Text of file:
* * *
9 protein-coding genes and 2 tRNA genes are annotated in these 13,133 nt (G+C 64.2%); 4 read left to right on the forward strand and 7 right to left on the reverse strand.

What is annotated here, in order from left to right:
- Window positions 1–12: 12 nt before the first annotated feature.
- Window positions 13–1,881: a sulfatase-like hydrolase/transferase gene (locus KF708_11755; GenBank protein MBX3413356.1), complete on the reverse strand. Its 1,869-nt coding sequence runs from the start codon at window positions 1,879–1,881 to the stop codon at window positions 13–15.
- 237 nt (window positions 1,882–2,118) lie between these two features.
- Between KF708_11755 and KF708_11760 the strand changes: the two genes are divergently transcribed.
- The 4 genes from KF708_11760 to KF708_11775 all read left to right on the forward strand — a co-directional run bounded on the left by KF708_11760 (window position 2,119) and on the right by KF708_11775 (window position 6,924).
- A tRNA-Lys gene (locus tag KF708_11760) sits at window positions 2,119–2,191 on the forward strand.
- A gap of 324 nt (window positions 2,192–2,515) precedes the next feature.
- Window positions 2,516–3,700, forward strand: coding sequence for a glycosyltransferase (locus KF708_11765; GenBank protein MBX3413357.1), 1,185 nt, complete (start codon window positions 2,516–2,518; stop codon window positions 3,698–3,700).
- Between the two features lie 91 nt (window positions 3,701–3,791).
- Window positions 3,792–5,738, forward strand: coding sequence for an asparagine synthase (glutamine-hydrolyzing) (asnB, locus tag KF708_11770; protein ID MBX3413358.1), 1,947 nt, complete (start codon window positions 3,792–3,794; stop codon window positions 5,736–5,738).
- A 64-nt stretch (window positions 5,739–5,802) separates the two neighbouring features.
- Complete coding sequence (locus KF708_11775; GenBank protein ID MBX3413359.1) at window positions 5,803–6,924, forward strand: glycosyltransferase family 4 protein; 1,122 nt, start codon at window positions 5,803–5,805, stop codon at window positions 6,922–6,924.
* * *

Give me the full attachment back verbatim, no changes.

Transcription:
9 protein-coding genes and 2 tRNA genes are annotated in these 13,133 nt (G+C 64.2%); 4 read left to right on the forward strand and 7 right to left on the reverse strand.

What is annotated here, in order from left to right:
- Window positions 1–12: 12 nt before the first annotated feature.
- Window positions 13–1,881: a sulfatase-like hydrolase/transferase gene (locus KF708_11755; GenBank protein MBX3413356.1), complete on the reverse strand. Its 1,869-nt coding sequence runs from the start codon at window positions 1,879–1,881 to the stop codon at window positions 13–15.
- 237 nt (window positions 1,882–2,118) lie between these two features.
- Between KF708_11755 and KF708_11760 the strand changes: the two genes are divergently transcribed.
- The 4 genes from KF708_11760 to KF708_11775 all read left to right on the forward strand — a co-directional run bounded on the left by KF708_11760 (window position 2,119) and on the right by KF708_11775 (window position 6,924).
- A tRNA-Lys gene (locus tag KF708_11760) sits at window positions 2,119–2,191 on the forward strand.
- A gap of 324 nt (window positions 2,192–2,515) precedes the next feature.
- Window positions 2,516–3,700, forward strand: coding sequence for a glycosyltransferase (locus KF708_11765; GenBank protein MBX3413357.1), 1,185 nt, complete (start codon window positions 2,516–2,518; stop codon window positions 3,698–3,700).
- Between the two features lie 91 nt (window positions 3,701–3,791).
- Window positions 3,792–5,738, forward strand: coding sequence for an asparagine synthase (glutamine-hydrolyzing) (asnB, locus tag KF708_11770; protein ID MBX3413358.1), 1,947 nt, complete (start codon window positions 3,792–3,794; stop codon window positions 5,736–5,738).
- A 64-nt stretch (window positions 5,739–5,802) separates the two neighbouring features.
- Complete coding sequence (locus KF708_11775; GenBank protein ID MBX3413359.1) at window positions 5,803–6,924, forward strand: glycosyltransferase family 4 protein; 1,122 nt, start codon at window positions 5,803–5,805, stop codon at window positions 6,922–6,924.